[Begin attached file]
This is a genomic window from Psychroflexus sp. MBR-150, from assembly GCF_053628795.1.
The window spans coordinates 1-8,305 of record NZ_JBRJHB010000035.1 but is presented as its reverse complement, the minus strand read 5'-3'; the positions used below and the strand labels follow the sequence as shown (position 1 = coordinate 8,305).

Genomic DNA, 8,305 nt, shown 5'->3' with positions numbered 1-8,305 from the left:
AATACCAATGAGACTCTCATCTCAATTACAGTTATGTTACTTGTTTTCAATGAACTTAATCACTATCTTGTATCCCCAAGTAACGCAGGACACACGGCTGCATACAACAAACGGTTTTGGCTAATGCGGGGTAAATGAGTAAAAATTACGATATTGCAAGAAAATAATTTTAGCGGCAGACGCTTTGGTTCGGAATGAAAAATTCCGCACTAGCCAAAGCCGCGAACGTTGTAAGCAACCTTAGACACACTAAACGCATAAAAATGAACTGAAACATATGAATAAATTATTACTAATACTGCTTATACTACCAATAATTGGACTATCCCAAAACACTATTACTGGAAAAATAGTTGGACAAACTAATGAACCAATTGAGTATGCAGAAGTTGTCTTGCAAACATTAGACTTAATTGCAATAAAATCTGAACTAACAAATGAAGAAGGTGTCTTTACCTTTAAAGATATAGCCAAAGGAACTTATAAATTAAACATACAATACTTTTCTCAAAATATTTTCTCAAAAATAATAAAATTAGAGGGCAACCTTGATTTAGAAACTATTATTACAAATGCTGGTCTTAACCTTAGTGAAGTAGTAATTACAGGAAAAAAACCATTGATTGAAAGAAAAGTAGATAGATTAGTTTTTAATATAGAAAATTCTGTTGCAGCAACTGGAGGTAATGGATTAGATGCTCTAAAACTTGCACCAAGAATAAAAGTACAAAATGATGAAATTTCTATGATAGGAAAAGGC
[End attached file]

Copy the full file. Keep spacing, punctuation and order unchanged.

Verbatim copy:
This is a genomic window from Psychroflexus sp. MBR-150, from assembly GCF_053628795.1.
The window spans coordinates 1-8,305 of record NZ_JBRJHB010000035.1 but is presented as its reverse complement, the minus strand read 5'-3'; the positions used below and the strand labels follow the sequence as shown (position 1 = coordinate 8,305).

Genomic DNA, 8,305 nt, shown 5'->3' with positions numbered 1-8,305 from the left:
AATACCAATGAGACTCTCATCTCAATTACAGTTATGTTACTTGTTTTCAATGAACTTAATCACTATCTTGTATCCCCAAGTAACGCAGGACACACGGCTGCATACAACAAACGGTTTTGGCTAATGCGGGGTAAATGAGTAAAAATTACGATATTGCAAGAAAATAATTTTAGCGGCAGACGCTTTGGTTCGGAATGAAAAATTCCGCACTAGCCAAAGCCGCGAACGTTGTAAGCAACCTTAGACACACTAAACGCATAAAAATGAACTGAAACATATGAATAAATTATTACTAATACTGCTTATACTACCAATAATTGGACTATCCCAAAACACTATTACTGGAAAAATAGTTGGACAAACTAATGAACCAATTGAGTATGCAGAAGTTGTCTTGCAAACATTAGACTTAATTGCAATAAAATCTGAACTAACAAATGAAGAAGGTGTCTTTACCTTTAAAGATATAGCCAAAGGAACTTATAAATTAAACATACAATACTTTTCTCAAAATATTTTCTCAAAAATAATAAAATTAGAGGGCAACCTTGATTTAGAAACTATTATTACAAATGCTGGTCTTAACCTTAGTGAAGTAGTAATTACAGGAAAAAAACCATTGATTGAAAGAAAAGTAGATAGATTAGTTTTTAATATAGAAAATTCTGTTGCAGCAACTGGAGGTAATGGATTAGATGCTCTAAAACTTGCACCAAGAATAAAAGTACAAAATGATGAAATTTCTATGATAGGAAAAGGC